During the Graduation Ceremony of 17 September 2016 Mr Gerard Evers, tutor Human Resource Management at BSN, discussed the value of Human Resource Management for today’s and future managers. He concludes that ten golden rules need to be adopted and that future management will face four major and important challenges.
So, you are all managers, or will be soon. Good for you!
Now, as we all know, managers have to take into account many fields simultaneously. Finance, marketing, international business, logistics, technology, housing, and of course also personnel, or as we call it Human resources.
Managers should then be a kind of a Chinese circus artist who must manipulate seven large dishes at the same time. Isn’t that nice? It is indeed a big challenge.
Let me focus on HRM.
Today, we find many textbooks and management bestsellers that stress the importance of Human Resources Management. Several Harvard and London Business School books have put emphasis on this important part of a manager’s daily agenda.
But, you will ask, what is the rate of return of all this attention. What is the bottom line? Is it a waste of time? Or do we see positive returns on time investments and other expenses here?
Nowadays, there is much attention in the scientific literature on this topic. I mention among many others the work by Combs and others, that show that an increase of one standard deviation in the use of high performance work practices is associated with a 4.6% increase in return on assets (ROA), and with a 4.4 percentage point decrease in labour turnover. And all this was statistically significant.
Now, is that the kind of returns you would like? Yes, of course you would.
A second example. Applebaum and many others like Pritchard show in their work that that labour performance and productivity are dependent on three important elements:
A = abilities, knowledge, skills, competencies
M = motivation, drivers
O = opportunity, enabling work environment
In high performance work systems, this means that it is not sufficient to focus on just one of these elements. We should consider all three of them together.
So, what then are the keys to high performance from a managerial perspective?
In the literature and many meta-studies, we see that managers should focus. I give you 10 golden rules:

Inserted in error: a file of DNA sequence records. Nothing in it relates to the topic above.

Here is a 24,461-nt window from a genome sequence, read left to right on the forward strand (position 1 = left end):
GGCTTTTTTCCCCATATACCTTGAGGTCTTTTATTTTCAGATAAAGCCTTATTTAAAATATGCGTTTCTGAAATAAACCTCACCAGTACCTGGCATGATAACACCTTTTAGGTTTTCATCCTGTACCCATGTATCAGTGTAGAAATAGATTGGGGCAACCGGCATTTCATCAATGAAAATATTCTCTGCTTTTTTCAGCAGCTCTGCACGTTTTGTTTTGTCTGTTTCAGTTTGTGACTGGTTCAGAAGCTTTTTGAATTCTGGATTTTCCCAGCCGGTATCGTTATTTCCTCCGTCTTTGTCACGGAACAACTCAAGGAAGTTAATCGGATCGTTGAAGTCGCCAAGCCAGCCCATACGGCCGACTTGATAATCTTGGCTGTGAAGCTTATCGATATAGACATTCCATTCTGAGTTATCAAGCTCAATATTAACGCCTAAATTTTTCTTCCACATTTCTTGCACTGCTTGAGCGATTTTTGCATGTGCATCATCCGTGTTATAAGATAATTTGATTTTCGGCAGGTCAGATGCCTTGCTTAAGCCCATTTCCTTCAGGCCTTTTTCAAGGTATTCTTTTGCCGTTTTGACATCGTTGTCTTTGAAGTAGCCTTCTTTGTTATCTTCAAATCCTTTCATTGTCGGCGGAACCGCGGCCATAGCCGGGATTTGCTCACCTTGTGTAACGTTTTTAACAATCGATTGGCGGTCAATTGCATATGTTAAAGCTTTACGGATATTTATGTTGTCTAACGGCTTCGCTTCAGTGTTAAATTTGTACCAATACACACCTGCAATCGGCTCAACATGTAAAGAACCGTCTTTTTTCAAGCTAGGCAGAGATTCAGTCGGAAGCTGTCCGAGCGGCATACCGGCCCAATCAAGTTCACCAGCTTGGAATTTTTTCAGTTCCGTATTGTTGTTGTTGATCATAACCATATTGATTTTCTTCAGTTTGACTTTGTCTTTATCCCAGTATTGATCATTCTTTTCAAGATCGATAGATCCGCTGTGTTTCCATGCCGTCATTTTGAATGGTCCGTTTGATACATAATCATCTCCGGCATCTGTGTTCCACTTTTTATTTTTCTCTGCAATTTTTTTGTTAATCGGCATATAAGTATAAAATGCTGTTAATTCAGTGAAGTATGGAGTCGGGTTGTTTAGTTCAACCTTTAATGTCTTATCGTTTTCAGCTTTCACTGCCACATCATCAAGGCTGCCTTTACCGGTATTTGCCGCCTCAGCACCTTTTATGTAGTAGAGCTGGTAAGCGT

1. Communicate about mission, values, and pride
2. Create a collective state of mindfulness: Stick to the knitting, your core business
3. Stimulate entrepreneurial spirit
4. Have leadership on all levels, hands on, value driven
5. Hire people that fit the values and core strategic goals
6. Continuously train employees and offer career tracks
7. Develop proper reward systems that reinforce core values and provide feedback
8. Stimulate employee participation and empowerment, give them a sense of ownership
9. Focus on trust and motivation
10. Offer employment security
For this, a manager needs adequate metrics and tools, to evaluate outcomes. But, management is not just about tools and data only. You will all know and understand.
It is also about the psychological contract. One of the biggest challenges and pursuits in the future decades in my opinion is the pursuit of “mutual gains” (employer/employee) through the creation of more cooperative labor-management relations.
Recently, in a broad research project in Europe, there were 4 major and important HR challenges for companies:
• Managing Talent and improving leadership development
• Strategic Workforce planning
• Managing demographics and workforce analytics
• Managing change and cultural transformation
You could or should be working on these issues for the years to come!
Finally, in the next decades, you and all managers will have to deal with many other challenges too:
• an ageing population, with dangers for productivity and knowledge,
• with employees that have a higher education level are constantly looking ‘what’s in it for me’, and individual choices (work-life balance),
• with more emphasis om employees own responsabilities,
• with more emphasis with new styles of leadership and self-steering
• increasing dynamics on the labour market as such.
Me, I am old by now. I will just manage my own small firm and family household in the years to come.
Of course, I envy you, the new and young managers. You are here to take over the good work, and make your companies better and more efficient, have full focus on Human Resources issues too, and at the same time make the world a better place to work and live. That is the ultimate challenge. I am sure most of you will succeed, and I wish you all the strength, intellectual and morally, to pursuit this in the years to come.
Thank you for your attention.
Voor meer informatie over Action Learning of onze MBA-programma’s neem contact op met Dory Cammelbeeck of Sandra Blankenstein via 0344-579052/46 of mail naar firstname.lastname@example.org.